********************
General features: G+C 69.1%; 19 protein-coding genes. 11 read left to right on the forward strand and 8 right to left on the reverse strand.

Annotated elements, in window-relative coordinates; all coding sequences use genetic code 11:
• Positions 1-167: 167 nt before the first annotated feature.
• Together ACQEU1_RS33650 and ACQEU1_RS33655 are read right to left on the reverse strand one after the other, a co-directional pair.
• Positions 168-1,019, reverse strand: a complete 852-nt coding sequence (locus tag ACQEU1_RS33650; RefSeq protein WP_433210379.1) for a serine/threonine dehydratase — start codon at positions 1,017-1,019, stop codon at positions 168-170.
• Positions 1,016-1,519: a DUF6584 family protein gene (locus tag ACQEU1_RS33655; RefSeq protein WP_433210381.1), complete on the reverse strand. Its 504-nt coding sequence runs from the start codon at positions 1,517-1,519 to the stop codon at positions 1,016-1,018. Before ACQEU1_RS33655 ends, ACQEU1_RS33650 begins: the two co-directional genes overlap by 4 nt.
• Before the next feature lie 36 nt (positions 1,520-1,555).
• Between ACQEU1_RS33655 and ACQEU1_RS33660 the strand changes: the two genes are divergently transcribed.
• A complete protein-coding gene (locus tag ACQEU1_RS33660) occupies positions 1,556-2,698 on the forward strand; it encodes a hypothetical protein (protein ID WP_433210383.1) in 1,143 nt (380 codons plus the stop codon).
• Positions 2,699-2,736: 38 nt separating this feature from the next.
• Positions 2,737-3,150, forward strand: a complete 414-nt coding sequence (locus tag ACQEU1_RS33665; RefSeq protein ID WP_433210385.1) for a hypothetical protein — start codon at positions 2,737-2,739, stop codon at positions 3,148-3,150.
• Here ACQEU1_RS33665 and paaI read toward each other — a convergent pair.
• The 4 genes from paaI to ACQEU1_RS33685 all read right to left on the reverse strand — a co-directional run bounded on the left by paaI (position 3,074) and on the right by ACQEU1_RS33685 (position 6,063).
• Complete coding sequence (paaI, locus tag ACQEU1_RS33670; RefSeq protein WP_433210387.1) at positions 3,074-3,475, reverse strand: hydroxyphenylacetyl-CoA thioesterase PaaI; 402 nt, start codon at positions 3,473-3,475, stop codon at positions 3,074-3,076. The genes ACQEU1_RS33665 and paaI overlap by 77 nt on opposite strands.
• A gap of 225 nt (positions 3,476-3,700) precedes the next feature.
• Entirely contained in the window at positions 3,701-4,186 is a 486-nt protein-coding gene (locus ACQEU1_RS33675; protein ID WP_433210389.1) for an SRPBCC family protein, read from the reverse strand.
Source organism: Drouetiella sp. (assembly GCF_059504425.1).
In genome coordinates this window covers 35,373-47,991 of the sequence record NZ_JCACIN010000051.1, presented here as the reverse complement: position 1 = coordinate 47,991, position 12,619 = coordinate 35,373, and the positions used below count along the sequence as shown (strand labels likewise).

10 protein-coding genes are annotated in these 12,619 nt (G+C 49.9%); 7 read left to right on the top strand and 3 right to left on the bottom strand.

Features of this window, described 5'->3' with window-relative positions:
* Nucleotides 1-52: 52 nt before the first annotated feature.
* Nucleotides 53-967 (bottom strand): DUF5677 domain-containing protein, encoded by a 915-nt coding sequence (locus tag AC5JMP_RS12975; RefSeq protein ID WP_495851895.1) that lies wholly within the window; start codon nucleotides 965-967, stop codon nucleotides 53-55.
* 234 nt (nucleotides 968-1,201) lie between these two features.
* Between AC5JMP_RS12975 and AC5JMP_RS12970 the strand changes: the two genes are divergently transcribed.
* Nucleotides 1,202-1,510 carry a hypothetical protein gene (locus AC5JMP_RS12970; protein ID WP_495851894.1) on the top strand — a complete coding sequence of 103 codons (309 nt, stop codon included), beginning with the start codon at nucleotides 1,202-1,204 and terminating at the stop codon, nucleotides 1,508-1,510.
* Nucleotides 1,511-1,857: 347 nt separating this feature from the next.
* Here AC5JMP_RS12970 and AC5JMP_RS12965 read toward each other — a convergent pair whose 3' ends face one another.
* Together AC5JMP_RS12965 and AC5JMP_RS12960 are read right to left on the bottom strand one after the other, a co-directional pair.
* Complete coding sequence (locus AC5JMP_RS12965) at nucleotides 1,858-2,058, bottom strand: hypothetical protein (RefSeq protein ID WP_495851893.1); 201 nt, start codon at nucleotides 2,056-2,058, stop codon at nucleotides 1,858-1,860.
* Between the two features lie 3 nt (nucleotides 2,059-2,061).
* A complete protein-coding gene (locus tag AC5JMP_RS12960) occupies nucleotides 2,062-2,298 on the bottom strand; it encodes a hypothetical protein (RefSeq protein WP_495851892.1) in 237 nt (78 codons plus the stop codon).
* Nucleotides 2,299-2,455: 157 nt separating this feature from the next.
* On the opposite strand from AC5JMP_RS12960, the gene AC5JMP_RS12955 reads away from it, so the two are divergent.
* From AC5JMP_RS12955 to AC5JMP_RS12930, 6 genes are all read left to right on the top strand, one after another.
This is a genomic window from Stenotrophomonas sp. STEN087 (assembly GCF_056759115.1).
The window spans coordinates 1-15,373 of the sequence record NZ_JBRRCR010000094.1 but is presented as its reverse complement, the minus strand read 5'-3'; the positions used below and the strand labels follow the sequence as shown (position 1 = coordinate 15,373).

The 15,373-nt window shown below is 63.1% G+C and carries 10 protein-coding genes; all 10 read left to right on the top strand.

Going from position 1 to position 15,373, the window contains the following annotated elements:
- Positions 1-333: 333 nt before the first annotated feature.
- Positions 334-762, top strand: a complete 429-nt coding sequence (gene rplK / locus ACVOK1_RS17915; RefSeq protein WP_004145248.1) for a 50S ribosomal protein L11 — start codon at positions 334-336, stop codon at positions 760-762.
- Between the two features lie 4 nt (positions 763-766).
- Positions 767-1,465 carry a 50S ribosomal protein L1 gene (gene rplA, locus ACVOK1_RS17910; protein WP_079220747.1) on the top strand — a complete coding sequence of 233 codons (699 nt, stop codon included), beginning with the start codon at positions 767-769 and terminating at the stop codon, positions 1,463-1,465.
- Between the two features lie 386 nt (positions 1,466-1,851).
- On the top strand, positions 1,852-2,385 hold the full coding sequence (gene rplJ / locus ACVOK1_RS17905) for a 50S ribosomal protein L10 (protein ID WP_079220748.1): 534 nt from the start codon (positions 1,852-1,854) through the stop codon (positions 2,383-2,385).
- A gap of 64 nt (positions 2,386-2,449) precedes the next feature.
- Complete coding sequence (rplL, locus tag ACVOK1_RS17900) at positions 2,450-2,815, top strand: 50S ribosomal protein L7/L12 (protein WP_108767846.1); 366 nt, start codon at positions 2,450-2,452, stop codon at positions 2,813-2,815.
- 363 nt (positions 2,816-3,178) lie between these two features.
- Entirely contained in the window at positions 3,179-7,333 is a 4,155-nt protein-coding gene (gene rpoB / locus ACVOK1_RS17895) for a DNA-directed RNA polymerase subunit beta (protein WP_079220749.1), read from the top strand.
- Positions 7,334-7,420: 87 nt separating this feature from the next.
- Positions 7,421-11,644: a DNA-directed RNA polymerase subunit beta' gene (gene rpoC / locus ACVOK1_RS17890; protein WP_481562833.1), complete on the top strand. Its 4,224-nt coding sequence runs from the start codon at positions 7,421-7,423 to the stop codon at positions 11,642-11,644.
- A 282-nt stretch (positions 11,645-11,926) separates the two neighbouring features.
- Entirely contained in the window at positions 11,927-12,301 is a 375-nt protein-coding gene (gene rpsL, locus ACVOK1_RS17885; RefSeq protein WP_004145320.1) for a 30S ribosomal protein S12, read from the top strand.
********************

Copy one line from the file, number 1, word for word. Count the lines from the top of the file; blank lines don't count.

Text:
General features: G+C 69.1%; 19 protein-coding genes. 11 read left to right on the forward strand and 8 right to left on the reverse strand.